Worship Matters, Part 1…by Pastor Bennett

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What is worship? How would you define or describe it? Before reading any further, think about how you might answer that question. Is worship a certain activity? Is it a particular musical genre? What is it and how should we think about it? In this and a subsequent pondering, I’d like us to ponder the topic of worship together. Our thoughts and ideas on this (as with anything else) must be formed and guided by Scripture alone, not our own experiences and preferences. That said, there are several things we can say on the issue of worship, and particularly on the organized and corporate worship of the gathered church.

First, our corporate worship at New Life is a crucial part of a bigger whole. Human beings were created as worshipers. With every thought, word, and action, we are always worshiping someone or something. Our worship did not cease at the fall; it was redirected (Genesis 3). In our sin, we naturally live our lives in worship of created things instead of the Creator (Romans 1.25). Therefore, Christian worship is re-centering our entire lives on the God who created us, loves us, and redeems us in Christ (Romans 12.1; Colossians 3.17).

We must approach our worship as the gathered church on Sunday morning in light of this bigger context. In Worship By the Book, D.A. Carson asserts, “Worship becomes the category under which we order everything in our lives…We dare not think we gather for worship because we have not been worshiping all week, so also it is folly to think that only part of the ‘service’ is worship―everything but the sermon, perhaps, or only the singing…”

In other words, we must maintain a biblically comprehensive and thorough understanding of worship rather than restricting our approach to worship as an experience we have on Sunday morning or at special conferences or retreats. Worship is certainly not less than our time together on Sunday morning, but it is far more than that.

Secondly, our corporate worship must be gospel-centered. It should be firmly rooted in our commitment to the gospel of Jesus Christ. Corporate worship is not something we participate in outside of Christ our mediator, but is only possible because of the finished work of Christ on our behalf.

James Torrance articulates this well in Worship, Community, and the Triune God of Grace: “[Worship is] the gift of participating through the Spirit in the incarnate Son’s communion with the Father. It means participating in union with Christ, in what he has done for us once and for all, in his self-offering to the Father, in his life and death on the cross…There is only one offering which is truly acceptable to God, and it is not ours. It is the offering by which he has sanctified for all time those who come to God by him (Hebrews 2.11, 10.10-14).”

As we participate in elements of corporate worship, we may have the tendency to focus so much on our own efforts or experience that we actually lose sight of the fundamental truth of the gospel in that worship. Carson describes this danger: “It is not uncommon to be told that ‘worship leads us into the presence of God’ or the like. There is a way of reading that statement sympathetically, but taken at face value it is simply untrue. Objectively, what brings us into the presence of God is the death and resurrection of the Lord Jesus.”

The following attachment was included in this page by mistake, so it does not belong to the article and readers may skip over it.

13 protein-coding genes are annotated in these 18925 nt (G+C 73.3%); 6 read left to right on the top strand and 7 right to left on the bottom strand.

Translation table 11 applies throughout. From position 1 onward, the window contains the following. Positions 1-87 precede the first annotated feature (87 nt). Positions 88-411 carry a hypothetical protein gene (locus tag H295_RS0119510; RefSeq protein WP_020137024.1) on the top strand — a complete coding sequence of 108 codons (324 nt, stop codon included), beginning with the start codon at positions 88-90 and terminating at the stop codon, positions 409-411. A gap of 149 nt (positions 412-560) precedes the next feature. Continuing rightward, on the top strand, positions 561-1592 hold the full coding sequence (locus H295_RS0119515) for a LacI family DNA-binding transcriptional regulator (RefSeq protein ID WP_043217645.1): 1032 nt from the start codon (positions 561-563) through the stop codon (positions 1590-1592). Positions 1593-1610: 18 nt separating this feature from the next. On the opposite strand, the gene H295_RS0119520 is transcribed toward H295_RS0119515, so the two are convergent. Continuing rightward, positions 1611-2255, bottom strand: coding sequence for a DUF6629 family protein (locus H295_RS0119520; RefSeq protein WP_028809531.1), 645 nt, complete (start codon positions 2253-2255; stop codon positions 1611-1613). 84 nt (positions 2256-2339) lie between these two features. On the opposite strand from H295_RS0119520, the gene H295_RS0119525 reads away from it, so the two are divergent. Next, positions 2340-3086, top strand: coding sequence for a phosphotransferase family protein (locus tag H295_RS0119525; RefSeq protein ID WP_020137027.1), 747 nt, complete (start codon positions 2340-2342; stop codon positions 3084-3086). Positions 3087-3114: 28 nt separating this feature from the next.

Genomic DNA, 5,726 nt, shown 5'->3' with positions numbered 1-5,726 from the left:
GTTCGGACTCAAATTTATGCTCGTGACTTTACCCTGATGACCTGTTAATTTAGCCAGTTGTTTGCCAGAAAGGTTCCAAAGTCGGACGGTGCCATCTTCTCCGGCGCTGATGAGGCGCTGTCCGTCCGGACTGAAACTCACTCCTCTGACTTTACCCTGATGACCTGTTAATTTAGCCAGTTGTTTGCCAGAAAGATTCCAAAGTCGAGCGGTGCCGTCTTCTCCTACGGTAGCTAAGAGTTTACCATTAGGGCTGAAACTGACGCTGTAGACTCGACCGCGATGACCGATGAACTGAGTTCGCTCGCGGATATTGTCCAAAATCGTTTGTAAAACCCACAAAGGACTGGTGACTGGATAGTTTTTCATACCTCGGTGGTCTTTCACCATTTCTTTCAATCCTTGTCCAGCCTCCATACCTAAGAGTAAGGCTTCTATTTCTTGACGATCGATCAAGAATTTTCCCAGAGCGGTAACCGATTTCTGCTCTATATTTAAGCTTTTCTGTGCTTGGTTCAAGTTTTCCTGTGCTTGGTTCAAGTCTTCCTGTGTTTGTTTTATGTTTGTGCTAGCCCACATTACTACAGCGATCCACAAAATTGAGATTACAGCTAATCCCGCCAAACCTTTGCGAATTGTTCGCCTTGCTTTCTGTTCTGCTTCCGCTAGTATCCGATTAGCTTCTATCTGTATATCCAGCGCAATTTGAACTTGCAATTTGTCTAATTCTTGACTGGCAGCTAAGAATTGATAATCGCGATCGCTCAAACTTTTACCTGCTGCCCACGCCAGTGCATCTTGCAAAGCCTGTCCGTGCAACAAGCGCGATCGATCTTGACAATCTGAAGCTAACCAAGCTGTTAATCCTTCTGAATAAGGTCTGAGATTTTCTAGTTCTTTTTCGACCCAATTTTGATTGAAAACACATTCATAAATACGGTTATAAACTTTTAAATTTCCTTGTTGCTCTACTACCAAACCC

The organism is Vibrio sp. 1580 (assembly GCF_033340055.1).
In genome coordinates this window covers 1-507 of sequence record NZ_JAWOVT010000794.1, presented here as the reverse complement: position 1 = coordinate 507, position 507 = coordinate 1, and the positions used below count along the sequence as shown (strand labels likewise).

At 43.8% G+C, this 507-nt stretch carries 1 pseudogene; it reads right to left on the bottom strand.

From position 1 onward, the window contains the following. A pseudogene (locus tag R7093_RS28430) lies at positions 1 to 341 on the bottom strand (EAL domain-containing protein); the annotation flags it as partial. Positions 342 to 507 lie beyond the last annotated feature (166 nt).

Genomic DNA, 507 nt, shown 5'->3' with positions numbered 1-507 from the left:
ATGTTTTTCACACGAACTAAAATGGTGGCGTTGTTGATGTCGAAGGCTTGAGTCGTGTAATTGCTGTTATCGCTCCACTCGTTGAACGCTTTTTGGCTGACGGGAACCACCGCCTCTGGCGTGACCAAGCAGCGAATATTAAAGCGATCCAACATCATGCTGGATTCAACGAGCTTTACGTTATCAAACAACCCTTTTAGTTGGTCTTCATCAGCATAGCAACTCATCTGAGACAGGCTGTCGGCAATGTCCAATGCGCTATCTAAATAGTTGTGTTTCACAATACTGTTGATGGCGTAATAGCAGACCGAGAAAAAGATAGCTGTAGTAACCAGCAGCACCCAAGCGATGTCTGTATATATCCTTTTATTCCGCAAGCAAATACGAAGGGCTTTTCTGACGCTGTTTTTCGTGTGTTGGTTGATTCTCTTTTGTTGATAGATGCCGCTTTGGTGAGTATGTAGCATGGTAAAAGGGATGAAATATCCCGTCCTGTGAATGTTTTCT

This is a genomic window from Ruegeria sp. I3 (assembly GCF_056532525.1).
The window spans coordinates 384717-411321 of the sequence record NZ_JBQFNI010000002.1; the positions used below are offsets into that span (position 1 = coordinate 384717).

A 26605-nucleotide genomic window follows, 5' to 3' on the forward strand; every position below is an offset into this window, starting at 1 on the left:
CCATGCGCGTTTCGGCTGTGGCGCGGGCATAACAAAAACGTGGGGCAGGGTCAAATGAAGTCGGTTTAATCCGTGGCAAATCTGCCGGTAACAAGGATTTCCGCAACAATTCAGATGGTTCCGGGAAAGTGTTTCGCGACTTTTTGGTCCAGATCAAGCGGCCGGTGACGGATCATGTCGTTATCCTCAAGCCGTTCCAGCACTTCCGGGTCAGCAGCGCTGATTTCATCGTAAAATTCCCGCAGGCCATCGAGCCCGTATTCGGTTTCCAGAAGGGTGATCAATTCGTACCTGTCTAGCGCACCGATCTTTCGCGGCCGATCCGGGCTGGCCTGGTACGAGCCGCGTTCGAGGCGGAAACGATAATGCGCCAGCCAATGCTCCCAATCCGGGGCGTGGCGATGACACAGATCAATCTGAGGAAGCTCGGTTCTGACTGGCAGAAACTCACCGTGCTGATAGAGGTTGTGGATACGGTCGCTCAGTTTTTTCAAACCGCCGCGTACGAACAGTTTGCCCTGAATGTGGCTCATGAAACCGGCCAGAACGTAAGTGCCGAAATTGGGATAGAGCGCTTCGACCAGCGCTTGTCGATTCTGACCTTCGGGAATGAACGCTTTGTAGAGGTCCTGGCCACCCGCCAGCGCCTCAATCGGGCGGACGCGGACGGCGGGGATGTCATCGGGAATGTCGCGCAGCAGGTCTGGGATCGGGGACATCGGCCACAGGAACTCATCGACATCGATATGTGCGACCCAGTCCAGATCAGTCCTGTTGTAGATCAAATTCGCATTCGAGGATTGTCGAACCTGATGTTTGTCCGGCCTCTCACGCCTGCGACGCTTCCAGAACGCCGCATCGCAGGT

So if our worship as Christ’s church is only possible because of Christ, we must have a constant focus on him and his work in our salvation. Focusing less on ourselves, we must redirect our attention to Christ, our true Worship Leader. “For every Christian, at all times and in all places, there has only ever been one Worship Leader, one who is worthy to enter that sacred space and able to endure the wrath of God in our places, making us able to ‘boldly enter in’ with and through him. The songs we sing, the prayers we pray, the faith we confess―all of it is an echo and an amen to the perfect worship offered to God by his Son” (Mike Cosper, Rhythms of Grace).

Because of the fundamental importance of the gospel for all aspects of life, we must not treat it as peripheral. It is not enough to think about the gospel as the gateway to Christianity, but not central to the entire Christian life. The story of the gospel is the defining fact for all of our past, present, and future, and we must live and worship with that in mind (1 Corinthians 15.1-4). When it comes to our time of corporate worship on Sunday morning, Bob Kauflin summarizes this best in Worship Matters: “The gospel is not merely one of many possible themes we can touch on as we come to worship God. It is the central and foundational theme. All our worship originates and is brought into focus at the cross of Jesus Christ.”

With these things in mind, we must approach our corporate worship accordingly. May our corporate worship at NLCC be a reflection of our lives of worship, and may it be ever saturated with the gospel of Jesus Christ.

We will pick up this discussion and explore these things further in a future pondering.

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